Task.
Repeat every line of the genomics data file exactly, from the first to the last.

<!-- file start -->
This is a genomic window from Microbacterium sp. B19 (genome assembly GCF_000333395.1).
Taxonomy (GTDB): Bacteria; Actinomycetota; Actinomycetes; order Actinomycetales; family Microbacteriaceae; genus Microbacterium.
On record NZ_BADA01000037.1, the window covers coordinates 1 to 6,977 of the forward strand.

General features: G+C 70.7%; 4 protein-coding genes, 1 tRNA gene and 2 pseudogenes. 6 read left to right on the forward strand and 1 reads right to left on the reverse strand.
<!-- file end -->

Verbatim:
This is a genomic window from Microbacterium sp. B19 (genome assembly GCF_000333395.1).
Taxonomy (GTDB): Bacteria; Actinomycetota; Actinomycetes; order Actinomycetales; family Microbacteriaceae; genus Microbacterium.
On record NZ_BADA01000037.1, the window covers coordinates 1 to 6,977 of the forward strand.

General features: G+C 70.7%; 4 protein-coding genes, 1 tRNA gene and 2 pseudogenes. 6 read left to right on the forward strand and 1 reads right to left on the reverse strand.